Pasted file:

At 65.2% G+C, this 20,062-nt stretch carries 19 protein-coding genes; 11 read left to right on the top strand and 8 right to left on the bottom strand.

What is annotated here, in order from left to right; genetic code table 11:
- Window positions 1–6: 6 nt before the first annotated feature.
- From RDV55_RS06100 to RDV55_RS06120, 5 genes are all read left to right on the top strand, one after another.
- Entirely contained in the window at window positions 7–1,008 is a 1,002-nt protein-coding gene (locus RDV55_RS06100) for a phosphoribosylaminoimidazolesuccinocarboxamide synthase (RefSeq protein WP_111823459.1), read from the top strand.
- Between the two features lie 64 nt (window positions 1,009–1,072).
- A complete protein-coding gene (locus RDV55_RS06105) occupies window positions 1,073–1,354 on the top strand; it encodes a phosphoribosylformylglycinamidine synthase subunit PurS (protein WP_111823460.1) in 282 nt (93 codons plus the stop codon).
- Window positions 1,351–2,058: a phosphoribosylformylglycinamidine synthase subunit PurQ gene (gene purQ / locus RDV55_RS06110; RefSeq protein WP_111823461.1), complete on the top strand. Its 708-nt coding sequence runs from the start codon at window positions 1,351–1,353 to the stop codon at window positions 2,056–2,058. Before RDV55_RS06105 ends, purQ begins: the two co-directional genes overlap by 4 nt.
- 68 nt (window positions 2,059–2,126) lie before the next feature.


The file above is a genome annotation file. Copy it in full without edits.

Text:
At 65.2% G+C, this 20,062-nt stretch carries 19 protein-coding genes; 11 read left to right on the top strand and 8 right to left on the bottom strand.

What is annotated here, in order from left to right; genetic code table 11:
- Window positions 1–6: 6 nt before the first annotated feature.
- From RDV55_RS06100 to RDV55_RS06120, 5 genes are all read left to right on the top strand, one after another.
- Entirely contained in the window at window positions 7–1,008 is a 1,002-nt protein-coding gene (locus RDV55_RS06100) for a phosphoribosylaminoimidazolesuccinocarboxamide synthase (RefSeq protein WP_111823459.1), read from the top strand.
- Between the two features lie 64 nt (window positions 1,009–1,072).
- A complete protein-coding gene (locus RDV55_RS06105) occupies window positions 1,073–1,354 on the top strand; it encodes a phosphoribosylformylglycinamidine synthase subunit PurS (protein WP_111823460.1) in 282 nt (93 codons plus the stop codon).
- Window positions 1,351–2,058: a phosphoribosylformylglycinamidine synthase subunit PurQ gene (gene purQ / locus RDV55_RS06110; RefSeq protein WP_111823461.1), complete on the top strand. Its 708-nt coding sequence runs from the start codon at window positions 1,351–1,353 to the stop codon at window positions 2,056–2,058. Before RDV55_RS06105 ends, purQ begins: the two co-directional genes overlap by 4 nt.
- 68 nt (window positions 2,059–2,126) lie before the next feature.